You might be surprised but at least two postal workers in Washington State find fulfillment and feel passionately their abilities to serve people and relate to their communities.
Adeoye Ladipo, a Nigerian immigrant who was formerly a nurse decided a few years ago to take a job as a letter carrier. That was after a patient in the hospital where he worked suggested that his ability to relate to and empathized with people made him a natural for a job where he would be in contact with them every day, according to the Woodinville (WA) Weekly
Even though he’s not dealing with life and death issues every day on his route, Ladipo grasps the absolute necessity of his job and takes it quite seriously. “It is something to be protected, safeguarded like a baby,” he said.
Then there’s Lisa Curtis, who left her home in Salem, OR to become a clerk at the same office and loves the daily interaction with people.
Granted there are many stories out there about postal workers who are surly and otherwise dysfunctional, to say nothing about those who “go postal” shoot and kill people. This happened few times during the 1990s when the term “going postal” entered the national lexicon.
By and large most postal workers are helpful and in certain parts of the country, particularly rural areas they are a lifeline to the outside world
Maybe current-day conditions are not quite as dire as they were in Alaska in the 1920s when Balto and other sled dogs famously brought the serum to Nome to fight a diphtheria outbreak.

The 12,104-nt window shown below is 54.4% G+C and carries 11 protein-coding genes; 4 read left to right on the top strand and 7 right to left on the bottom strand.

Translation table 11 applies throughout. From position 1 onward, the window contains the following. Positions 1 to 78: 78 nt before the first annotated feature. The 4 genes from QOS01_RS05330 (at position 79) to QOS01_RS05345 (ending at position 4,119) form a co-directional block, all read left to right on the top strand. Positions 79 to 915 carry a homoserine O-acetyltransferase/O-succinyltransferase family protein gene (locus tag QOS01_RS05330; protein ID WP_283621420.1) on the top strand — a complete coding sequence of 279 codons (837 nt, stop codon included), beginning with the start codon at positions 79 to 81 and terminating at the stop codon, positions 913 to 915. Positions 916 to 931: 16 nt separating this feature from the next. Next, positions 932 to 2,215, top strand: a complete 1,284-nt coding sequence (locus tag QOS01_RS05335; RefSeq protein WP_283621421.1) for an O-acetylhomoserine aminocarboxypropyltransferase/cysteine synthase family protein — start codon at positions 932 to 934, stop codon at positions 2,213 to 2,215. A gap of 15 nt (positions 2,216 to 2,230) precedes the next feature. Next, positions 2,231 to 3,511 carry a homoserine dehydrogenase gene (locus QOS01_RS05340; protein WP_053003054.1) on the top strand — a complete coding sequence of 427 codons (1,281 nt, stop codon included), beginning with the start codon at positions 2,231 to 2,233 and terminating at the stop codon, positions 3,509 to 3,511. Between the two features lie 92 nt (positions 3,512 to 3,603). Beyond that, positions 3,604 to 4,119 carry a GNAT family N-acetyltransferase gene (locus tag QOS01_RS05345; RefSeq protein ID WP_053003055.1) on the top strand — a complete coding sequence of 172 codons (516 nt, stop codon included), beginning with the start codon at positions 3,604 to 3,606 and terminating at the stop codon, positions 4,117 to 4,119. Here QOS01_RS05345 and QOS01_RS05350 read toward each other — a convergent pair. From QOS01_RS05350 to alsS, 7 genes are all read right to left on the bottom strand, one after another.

At that moment, when air travel was in its infancy, roads in the state nearly non-existent and communications archaic by today’s standards people absolutely depended on the mail for communication with the outside world, Gay and Laney Salisbury reported in their book The Cruelest Miles http://laneysalisbury.com/T.
Why blame postal workers as being especially dysfunctional and anti-social? There are many many more examples of random gun violence in this country–way too many to mention with no end in sight.
All these years later people tend to forget things how some postal workers died in the line of duty from exposure to anthrax-contaminated mail just after the terrorist attacks on Sept. 11, 2001.
So why does the USPS and others always want to keep reducing their numbers?
It’s sorry rhetoric—and provably untrue—that electronic communications methods are making mail obsolete. Yeah it’s true nobody sends out first class letters anymore but the USPS has gradually been building up its package delivery services for many years now and also depends very heavily on standard mail, also known as junk mail to fill its coffers.
Last time I checked there’s no shortage of junk mail.
Since 2006, the postal service has carried multi-billion dollar deficits thanks largely—though by no means exclusively—to its annual $5.8 billion obligation to pay for healthcare expenses of future retirees until the next century. This provision was slipped into the last postal reform bill in 2006 and has singlehandedly made the USPS a perpetual debtor. Some say it may have been intended to destroy the postal service as we know it.
For the quarter ended Dec. 31, the USPS reported a net loss of approximately $200 million, drastically reduced from years past http://about.usps.com/news/national-releases/2017/pr17_007.htm.
A new postal reform bill in the House, sponsored by Rep. Jason Chaffetz (R_UT) seeks to ease some of these obligations, according to USA Today http://www.usatoday.com/story/news/nation/2017/03/01/debt-plagued-us-postal-service-eyes-bipartisan-bill-solve-woes/97944594/.
But there’s no guarantee it will pass anytime soon. Especially with the onslaught new political crises in the federal government.
Whatever happens we’ll still need good postal workers like Ladipo and Curtis to keep things running smoothly.